One of my goals with mjbots is to make building dynamic robots more accessible to researchers and enthusiasts everywhere. To make that more of a reality, I’m lowering the prices in a big way on the foundational components of brushless robotic systems, the moteus controller and qdd100 servo.
I’ve now got the last custom board from the quad A1 up in the mjbots store for sale, the mjbots pi3 hat for $129.
This board breaks out 4x 5Mbps CAN-FD ports, 1 low speed CAN port, a 1kHz IMU and a port for a nrf24l01. Despite its name, it works just fine with the Rasbperry Pi 4 in addition to the 3b+ I have tested with mostly to date. I also have a new user-space library for interfacing with it that I will document in some upcoming posts. That library makes it pretty easy to use in a variety of applications.
Finally, as is customary with these boards, I made a video “getting started” guide:
Now that the mjbots.com store has qdd100 quasi direct drive servos, moteus controllers, and the new power dist board, it is time to start getting some useful accessories in stock. While each of these components comes with mating connectors, sometimes you need more or find that a cable harness you built previously needs to be scrapped. Availability of Amass connectors isn’t that great outside of the Chinese market, so I’ve now got XT30U male and female solder cup connectors up in packs of 10. Each pack is just $6.
This board has convenient connectorization for powering sub-components of your robot, and also provides a smooth pre-charge sequence so that you can safely connect a large battery to high capacitance loads. I made a short video to show it off.
https://shop.mjbots.com is now https://mjbots.com (don’t worry, the old site redirects)! The functionality is largely the same, you can still get your qdd100 actuators or moteus controllers. The biggest differences are 1) it looks slightly nicer, and 2) shipping rates are improved, and international shipping rates drastically so. For instance, DHL “Express” 2 day shipping to some points in Europe is now under $35 USD, whereas previously 2 day shipping was over $300. That is often cheaper than even USPS International Priority — which is typically 2-4 weeks.
I’ll be adding some more products over the next couple of weeks, and I wanted to make them as accessible to a worldwide audience as possible!
Developing the moteus brushless servo controller has been a verylongjourney, and while it isn’t over yet I have a reached a significant milestone. The first batch of production moteus controllers are now available for general purchase at mjbots.com and shipment worldwide for $119 USD each!
First, a limited number of qdd100 servos are available for sale to beta testers! Check them out at mjbots.com.
After building up the first set of qdd100 servos, I wanted to empirically measure their performance parameters. Some astute commenters uncovered in my terrible juggling video, that I didn’t actually have any ground truth measure of torque with these actuators. Given that the ultimate torque is a pretty useful performance metric, it’s a good thing to have a solid understanding of.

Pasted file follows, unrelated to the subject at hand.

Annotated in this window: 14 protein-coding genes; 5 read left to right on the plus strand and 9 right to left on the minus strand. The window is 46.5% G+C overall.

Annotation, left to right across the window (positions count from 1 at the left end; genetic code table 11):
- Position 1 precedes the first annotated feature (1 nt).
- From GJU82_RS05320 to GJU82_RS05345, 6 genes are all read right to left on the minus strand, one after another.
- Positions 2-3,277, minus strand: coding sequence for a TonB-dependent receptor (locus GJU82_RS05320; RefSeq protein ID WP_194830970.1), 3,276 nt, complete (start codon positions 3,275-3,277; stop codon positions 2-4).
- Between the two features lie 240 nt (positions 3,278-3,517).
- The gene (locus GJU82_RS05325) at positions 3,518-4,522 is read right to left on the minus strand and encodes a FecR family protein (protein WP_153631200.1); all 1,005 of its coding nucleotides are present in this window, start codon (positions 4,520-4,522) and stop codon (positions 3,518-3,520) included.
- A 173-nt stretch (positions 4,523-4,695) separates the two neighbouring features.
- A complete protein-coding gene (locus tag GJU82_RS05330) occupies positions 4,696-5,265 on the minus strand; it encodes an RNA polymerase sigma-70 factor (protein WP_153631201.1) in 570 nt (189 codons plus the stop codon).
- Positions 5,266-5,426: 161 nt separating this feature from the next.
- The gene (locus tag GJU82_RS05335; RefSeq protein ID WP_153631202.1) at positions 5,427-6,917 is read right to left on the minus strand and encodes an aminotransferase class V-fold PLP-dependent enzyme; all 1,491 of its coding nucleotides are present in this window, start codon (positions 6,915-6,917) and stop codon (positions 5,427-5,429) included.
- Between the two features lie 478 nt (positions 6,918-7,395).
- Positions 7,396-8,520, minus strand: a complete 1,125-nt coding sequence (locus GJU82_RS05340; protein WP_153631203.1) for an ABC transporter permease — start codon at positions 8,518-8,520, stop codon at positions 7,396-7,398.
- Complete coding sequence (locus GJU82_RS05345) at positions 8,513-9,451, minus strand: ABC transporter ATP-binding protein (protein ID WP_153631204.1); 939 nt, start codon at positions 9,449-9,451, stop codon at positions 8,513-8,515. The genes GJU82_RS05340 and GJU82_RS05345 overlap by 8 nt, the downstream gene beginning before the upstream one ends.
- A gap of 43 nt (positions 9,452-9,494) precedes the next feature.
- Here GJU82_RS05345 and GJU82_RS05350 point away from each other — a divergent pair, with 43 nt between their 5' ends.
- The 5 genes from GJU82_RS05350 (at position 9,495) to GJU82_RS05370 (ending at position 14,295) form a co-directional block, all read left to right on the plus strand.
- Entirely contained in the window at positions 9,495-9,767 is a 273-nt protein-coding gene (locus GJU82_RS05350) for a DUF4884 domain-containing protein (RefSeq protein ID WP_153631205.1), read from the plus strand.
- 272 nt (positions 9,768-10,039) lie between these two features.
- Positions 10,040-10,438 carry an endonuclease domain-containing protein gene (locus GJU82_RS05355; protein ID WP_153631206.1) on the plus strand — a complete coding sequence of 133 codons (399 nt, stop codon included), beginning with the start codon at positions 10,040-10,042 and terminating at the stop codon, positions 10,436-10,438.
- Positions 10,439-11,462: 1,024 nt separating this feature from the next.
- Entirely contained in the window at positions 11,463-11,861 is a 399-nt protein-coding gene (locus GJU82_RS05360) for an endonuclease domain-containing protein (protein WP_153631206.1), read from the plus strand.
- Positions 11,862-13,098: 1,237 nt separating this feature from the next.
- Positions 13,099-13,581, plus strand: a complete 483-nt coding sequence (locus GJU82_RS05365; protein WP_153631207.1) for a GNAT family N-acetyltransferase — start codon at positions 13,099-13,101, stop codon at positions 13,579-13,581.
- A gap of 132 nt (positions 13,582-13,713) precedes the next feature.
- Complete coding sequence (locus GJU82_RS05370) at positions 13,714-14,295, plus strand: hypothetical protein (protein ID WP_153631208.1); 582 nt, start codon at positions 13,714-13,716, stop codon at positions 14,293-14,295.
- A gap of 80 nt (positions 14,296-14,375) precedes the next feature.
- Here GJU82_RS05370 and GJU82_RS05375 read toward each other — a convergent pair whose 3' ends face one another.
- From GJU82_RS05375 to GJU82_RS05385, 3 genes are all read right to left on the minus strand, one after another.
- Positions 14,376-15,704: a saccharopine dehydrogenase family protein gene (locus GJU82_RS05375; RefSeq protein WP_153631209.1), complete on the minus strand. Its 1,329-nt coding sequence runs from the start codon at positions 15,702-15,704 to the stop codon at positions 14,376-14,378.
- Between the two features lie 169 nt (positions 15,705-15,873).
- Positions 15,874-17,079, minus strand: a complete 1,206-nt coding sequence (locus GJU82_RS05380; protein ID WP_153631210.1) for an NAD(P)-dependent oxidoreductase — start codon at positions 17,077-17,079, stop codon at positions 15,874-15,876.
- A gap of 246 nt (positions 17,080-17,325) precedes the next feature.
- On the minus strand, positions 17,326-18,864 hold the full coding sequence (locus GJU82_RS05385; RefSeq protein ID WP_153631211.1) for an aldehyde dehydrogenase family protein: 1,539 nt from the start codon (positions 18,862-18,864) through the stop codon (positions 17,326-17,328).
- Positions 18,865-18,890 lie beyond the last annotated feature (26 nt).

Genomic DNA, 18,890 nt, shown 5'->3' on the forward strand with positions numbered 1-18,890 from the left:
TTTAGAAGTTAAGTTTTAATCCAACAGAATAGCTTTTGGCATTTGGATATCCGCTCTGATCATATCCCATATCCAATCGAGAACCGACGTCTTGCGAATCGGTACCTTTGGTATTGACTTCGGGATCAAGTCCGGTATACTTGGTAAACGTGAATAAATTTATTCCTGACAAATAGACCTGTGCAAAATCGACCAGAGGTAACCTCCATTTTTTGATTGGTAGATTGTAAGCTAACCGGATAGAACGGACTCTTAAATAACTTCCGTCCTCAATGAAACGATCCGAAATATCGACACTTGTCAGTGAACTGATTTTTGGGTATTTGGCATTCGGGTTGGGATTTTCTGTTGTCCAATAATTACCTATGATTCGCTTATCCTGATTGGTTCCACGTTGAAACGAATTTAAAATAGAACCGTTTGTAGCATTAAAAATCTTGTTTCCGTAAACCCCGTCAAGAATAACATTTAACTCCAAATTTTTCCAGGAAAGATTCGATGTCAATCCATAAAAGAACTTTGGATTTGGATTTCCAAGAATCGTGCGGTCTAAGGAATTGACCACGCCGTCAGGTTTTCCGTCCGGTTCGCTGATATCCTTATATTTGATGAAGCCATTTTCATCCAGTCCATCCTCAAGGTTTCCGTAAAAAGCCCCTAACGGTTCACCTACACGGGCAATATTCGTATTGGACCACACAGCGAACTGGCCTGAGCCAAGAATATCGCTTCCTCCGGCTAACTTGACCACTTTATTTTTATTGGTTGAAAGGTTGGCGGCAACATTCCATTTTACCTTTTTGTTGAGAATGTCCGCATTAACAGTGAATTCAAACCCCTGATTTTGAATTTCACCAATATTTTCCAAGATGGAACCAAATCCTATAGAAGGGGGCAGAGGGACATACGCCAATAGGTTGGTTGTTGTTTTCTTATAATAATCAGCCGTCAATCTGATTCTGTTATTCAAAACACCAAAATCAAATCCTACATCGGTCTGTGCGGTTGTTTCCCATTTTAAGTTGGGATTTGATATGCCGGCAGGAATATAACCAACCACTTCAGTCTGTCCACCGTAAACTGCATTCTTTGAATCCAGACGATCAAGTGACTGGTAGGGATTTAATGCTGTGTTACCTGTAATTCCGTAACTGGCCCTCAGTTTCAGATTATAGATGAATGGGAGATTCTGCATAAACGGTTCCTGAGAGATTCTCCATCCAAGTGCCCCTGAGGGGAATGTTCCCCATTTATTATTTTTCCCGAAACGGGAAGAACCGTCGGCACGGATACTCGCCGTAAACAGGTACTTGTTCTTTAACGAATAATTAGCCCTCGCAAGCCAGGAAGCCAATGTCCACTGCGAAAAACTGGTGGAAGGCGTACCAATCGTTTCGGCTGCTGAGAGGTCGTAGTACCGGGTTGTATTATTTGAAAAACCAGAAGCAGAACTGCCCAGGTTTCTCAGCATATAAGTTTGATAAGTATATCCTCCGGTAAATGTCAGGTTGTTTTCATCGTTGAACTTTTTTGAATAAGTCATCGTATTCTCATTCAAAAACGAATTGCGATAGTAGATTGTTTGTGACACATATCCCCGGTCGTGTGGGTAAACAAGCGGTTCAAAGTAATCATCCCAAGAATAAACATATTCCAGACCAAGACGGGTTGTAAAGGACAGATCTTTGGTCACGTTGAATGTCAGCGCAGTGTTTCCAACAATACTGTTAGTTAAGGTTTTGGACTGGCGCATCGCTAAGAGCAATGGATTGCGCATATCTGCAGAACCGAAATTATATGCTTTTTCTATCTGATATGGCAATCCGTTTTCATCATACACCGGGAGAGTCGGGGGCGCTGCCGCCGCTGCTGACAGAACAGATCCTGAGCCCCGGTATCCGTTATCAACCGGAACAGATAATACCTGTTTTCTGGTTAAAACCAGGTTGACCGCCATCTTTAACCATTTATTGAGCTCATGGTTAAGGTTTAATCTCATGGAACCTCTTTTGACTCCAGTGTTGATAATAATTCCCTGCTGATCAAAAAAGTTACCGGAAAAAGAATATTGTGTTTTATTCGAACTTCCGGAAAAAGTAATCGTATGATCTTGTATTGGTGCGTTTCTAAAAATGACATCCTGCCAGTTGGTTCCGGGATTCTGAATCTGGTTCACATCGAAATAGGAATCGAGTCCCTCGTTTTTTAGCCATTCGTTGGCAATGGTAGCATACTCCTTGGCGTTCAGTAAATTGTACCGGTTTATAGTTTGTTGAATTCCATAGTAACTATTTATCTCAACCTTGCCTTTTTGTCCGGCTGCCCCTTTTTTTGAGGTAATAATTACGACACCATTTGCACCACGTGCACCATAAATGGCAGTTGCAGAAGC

To measure this, I built a simple test fixture (which is also the qdd100 beta development kit), consisting of two brackets. The first lets the servo be bolted to a table, and the second mounts to the output and has set screws to hold a 1″ diameter pipe. I used this to insert a 1 meter pipe which then can press against a digital scale.
Then I created a simple C++ application which emitted torque commands in response to joystick input and reported back telemetry from the servo: qdd100_test
Using these I was able to generate a plot of actual torque vs motor phase current:
There are a couple of interesting things here, one is that the torque constant at low phase currents is slightly lower than I had estimated based on the motor’s Kv rating. Second, the torque constant drops off faster at higher currents than I had anticipated, and third, the motor Kv rating was lower than I had predicted. Those things combined result in a peak torque of between 12.5 and 15Nm depending upon the servo. That’s still enough torque to do some serious jumping, but exploring those discrepancies is now on my backlog.
Here’s a video showing how this testing (and max speed testing) was done:
I’ve received my first production run of the fdcanusb CAN-FD USB adapters and they are up for sale at mjbots.com!
While this is necessary for interacting with the moteus controller, it is also a fine general purpose CAN-FD adapter. At the moment, the USB interface is a platform independent line based serial one (Windows, Linux, MacOS). It doesn’t yet interoperate with SocketCAN on linux, but hopefully that will be resolved in the not too distant future.